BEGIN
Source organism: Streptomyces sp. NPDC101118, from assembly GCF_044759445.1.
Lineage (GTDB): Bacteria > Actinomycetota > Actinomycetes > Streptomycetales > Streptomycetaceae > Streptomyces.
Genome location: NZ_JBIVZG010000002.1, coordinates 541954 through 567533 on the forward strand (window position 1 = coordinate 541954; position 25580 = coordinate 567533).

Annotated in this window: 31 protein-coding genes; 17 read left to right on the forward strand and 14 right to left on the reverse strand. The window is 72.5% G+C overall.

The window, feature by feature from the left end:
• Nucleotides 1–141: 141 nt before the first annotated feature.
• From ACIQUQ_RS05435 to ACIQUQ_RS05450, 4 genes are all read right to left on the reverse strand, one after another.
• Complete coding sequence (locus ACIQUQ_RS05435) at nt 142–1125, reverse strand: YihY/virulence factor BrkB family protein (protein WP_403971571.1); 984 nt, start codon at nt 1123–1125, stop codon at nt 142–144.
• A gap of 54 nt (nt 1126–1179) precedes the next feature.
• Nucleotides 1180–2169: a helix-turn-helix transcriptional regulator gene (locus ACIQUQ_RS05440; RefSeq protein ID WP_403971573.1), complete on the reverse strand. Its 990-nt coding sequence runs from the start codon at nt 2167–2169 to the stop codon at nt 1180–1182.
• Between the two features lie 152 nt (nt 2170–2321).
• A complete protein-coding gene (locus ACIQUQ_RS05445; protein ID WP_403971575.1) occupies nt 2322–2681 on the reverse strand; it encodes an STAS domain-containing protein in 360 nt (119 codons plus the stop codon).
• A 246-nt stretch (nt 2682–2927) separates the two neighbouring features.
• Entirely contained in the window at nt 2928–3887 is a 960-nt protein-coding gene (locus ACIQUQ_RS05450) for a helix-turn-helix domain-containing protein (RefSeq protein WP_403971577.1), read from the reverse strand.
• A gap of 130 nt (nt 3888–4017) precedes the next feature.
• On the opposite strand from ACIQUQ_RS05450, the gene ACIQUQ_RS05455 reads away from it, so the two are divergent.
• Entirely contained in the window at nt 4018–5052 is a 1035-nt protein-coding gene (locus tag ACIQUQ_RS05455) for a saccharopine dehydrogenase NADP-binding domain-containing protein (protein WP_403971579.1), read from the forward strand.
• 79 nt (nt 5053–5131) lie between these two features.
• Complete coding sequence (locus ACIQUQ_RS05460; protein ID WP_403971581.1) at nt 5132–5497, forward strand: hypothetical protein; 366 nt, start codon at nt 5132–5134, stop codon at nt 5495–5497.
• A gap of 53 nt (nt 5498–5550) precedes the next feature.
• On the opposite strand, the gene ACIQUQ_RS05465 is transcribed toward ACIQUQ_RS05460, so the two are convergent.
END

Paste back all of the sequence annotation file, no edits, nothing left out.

Source organism: Streptomyces sp. NPDC101118, from assembly GCF_044759445.1.
Lineage (GTDB): Bacteria > Actinomycetota > Actinomycetes > Streptomycetales > Streptomycetaceae > Streptomyces.
Genome location: NZ_JBIVZG010000002.1, coordinates 541954 through 567533 on the forward strand (window position 1 = coordinate 541954; position 25580 = coordinate 567533).

Annotated in this window: 31 protein-coding genes; 17 read left to right on the forward strand and 14 right to left on the reverse strand. The window is 72.5% G+C overall.

The window, feature by feature from the left end:
• Nucleotides 1–141: 141 nt before the first annotated feature.
• From ACIQUQ_RS05435 to ACIQUQ_RS05450, 4 genes are all read right to left on the reverse strand, one after another.
• Complete coding sequence (locus ACIQUQ_RS05435) at nt 142–1125, reverse strand: YihY/virulence factor BrkB family protein (protein WP_403971571.1); 984 nt, start codon at nt 1123–1125, stop codon at nt 142–144.
• A gap of 54 nt (nt 1126–1179) precedes the next feature.
• Nucleotides 1180–2169: a helix-turn-helix transcriptional regulator gene (locus ACIQUQ_RS05440; RefSeq protein ID WP_403971573.1), complete on the reverse strand. Its 990-nt coding sequence runs from the start codon at nt 2167–2169 to the stop codon at nt 1180–1182.
• Between the two features lie 152 nt (nt 2170–2321).
• A complete protein-coding gene (locus ACIQUQ_RS05445; protein ID WP_403971575.1) occupies nt 2322–2681 on the reverse strand; it encodes an STAS domain-containing protein in 360 nt (119 codons plus the stop codon).
• A 246-nt stretch (nt 2682–2927) separates the two neighbouring features.
• Entirely contained in the window at nt 2928–3887 is a 960-nt protein-coding gene (locus ACIQUQ_RS05450) for a helix-turn-helix domain-containing protein (RefSeq protein WP_403971577.1), read from the reverse strand.
• A gap of 130 nt (nt 3888–4017) precedes the next feature.
• On the opposite strand from ACIQUQ_RS05450, the gene ACIQUQ_RS05455 reads away from it, so the two are divergent.
• Entirely contained in the window at nt 4018–5052 is a 1035-nt protein-coding gene (locus tag ACIQUQ_RS05455) for a saccharopine dehydrogenase NADP-binding domain-containing protein (protein WP_403971579.1), read from the forward strand.
• 79 nt (nt 5053–5131) lie between these two features.
• Complete coding sequence (locus ACIQUQ_RS05460; protein ID WP_403971581.1) at nt 5132–5497, forward strand: hypothetical protein; 366 nt, start codon at nt 5132–5134, stop codon at nt 5495–5497.
• A gap of 53 nt (nt 5498–5550) precedes the next feature.
• On the opposite strand, the gene ACIQUQ_RS05465 is transcribed toward ACIQUQ_RS05460, so the two are convergent.